Bible Readings for October 25th

2 Kings 6 | 1 Timothy 3 | Daniel 10 | Psalm 119:1–24

Despite the fact that Elisha healed Naaman, the commander of Syria’s army in 2 Kings 5, Syria nevertheless attempts to capture Elisha in 2 Kings 6. The reason for turning against Elisha is simple: he had prophesied military intelligence about the Syrians to Israel’s king (2 Kgs. 6:12). But when the king of Syria sends his army to capture Elisha, Yahweh protects Elisha—much in the same way that Yahweh had protected Elijah from King Ahaziah with fire from heaven in 2 Kings 1. Elisha’s servant is terrified at the sight of the Syrian army, but Elisha calms him by explaining, “Do not be afraid, for those who are with us are more than those who are with them” (2 Kgs. 6:16). After Elisha prays, Yahweh opens the servant’s eyes so that he sees the reality: the mountains are full of horses and chariots of fire sent to protect them (2 Kgs. 6:17).

But rather than annihilating the Syrian army at once, Elisha simply prays that Yahweh would strike the Syrians with blindness (2 Kgs. 6:18), and then (humorously), Elisha leads the blinded army directly into Samaria, the capital of Israel. When the king of Israel asks whether he should strike them down (2 Kgs. 6:21), Elisha insists that the king should instead show them hospitality by sparing their lives, feeding them, and sending them on their way (2 Kgs. 6:22). It seems that this act of mercy does the trick, since we read that, ultimately, “the Syrians did not come again on raids into the land of Israel” (2 Kgs. 6:23).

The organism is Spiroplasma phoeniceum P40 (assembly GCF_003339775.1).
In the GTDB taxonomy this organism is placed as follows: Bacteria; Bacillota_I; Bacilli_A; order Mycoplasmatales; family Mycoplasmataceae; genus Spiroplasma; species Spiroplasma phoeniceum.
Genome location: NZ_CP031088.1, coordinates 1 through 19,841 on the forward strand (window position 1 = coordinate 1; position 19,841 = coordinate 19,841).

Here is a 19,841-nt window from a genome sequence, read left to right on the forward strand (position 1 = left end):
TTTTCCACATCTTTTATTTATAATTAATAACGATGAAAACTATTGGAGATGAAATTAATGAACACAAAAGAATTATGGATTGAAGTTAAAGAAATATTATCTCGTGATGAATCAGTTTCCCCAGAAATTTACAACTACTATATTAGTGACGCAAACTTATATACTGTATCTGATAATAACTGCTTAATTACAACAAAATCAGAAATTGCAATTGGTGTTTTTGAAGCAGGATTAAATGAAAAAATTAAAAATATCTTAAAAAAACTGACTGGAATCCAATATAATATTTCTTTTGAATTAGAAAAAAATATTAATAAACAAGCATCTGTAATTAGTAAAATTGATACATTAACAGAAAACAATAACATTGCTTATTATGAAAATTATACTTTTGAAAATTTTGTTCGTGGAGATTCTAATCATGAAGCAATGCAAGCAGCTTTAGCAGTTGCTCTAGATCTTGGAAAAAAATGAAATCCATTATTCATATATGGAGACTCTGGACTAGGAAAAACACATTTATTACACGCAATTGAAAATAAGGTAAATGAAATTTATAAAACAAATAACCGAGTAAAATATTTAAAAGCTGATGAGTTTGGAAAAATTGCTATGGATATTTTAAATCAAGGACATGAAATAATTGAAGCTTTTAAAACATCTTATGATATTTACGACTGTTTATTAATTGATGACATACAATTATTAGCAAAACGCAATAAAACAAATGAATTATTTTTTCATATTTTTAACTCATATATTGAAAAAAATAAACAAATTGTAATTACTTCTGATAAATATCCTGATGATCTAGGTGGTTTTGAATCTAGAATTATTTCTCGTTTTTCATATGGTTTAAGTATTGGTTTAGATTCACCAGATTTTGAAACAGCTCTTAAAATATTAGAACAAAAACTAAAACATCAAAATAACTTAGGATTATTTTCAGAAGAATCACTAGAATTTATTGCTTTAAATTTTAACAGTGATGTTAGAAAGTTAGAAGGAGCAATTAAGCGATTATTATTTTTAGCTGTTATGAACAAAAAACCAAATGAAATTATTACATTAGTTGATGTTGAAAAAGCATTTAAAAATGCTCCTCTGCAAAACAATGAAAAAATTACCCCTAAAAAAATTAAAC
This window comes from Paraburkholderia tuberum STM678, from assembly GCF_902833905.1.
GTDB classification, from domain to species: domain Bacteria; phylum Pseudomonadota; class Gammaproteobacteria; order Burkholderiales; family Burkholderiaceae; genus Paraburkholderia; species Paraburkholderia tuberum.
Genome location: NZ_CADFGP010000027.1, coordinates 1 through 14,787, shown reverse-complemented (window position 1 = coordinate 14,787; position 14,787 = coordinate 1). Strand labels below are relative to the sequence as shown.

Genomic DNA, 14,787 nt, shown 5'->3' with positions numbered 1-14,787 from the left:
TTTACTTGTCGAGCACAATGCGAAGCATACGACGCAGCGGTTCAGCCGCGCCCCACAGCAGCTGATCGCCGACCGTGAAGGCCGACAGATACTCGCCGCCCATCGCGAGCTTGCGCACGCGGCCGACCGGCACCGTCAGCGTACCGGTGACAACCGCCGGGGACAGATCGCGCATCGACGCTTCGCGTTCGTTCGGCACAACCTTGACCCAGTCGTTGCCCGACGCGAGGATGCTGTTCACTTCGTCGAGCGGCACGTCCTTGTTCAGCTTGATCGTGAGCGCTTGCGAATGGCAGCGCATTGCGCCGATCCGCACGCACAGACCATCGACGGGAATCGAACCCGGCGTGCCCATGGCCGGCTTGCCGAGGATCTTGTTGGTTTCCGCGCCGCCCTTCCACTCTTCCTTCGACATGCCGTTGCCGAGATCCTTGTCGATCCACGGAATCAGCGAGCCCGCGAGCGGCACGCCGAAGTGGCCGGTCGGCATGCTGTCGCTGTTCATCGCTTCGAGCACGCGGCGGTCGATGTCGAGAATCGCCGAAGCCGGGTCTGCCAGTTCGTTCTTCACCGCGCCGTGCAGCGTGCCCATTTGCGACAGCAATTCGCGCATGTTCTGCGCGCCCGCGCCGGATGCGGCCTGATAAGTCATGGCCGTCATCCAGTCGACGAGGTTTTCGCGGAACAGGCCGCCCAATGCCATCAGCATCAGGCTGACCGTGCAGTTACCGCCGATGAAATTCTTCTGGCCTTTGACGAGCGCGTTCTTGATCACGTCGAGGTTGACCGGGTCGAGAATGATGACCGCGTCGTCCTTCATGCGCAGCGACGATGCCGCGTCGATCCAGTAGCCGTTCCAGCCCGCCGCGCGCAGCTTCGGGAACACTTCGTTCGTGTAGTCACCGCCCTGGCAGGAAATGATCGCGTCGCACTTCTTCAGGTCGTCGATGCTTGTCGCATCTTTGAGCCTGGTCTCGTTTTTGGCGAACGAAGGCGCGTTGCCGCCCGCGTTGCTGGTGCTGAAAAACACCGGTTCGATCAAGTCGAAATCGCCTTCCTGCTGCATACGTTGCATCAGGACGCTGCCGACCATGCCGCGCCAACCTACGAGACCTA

This is a magnificent passage to help believers understand how to face fears in our lives. Our Lord Jesus has promised that he would be with us always, to the end of the age (Matt. 28:20), so that we may have confidence that Jesus will never leave us nor forsake us (Heb. 13:5). And if Jesus promises to remain by our side, we must also remember that Jesus is the commander of the army of Yahweh (Josh. 5:14), which means that he brings with him all the chariots of fire from heaven in our defense.

Put another way, “If God is for us, who can be against us?” (Rom. 8:31). No power in heaven or on earth or under the earth can stand against us if God himself is for us—and if God didn’t even spare his only Son for us, but freely handed his Son over to die in our place because of his great love for us, then how will God not graciously protect us now (Rom. 8:32)?

No matter what armies may surround you, pray that God might open the eyes of your heart to remember that “he who is in you is greater than he who is in the world” (1 John 4:4).

Scripture quotations are from The Holy Bible, English Standard Version copyright © 2001 by Crossway Bibles, a division of Good News Publishers. Used by permission. All rights reserved.

Pin It on Pinterest

Share This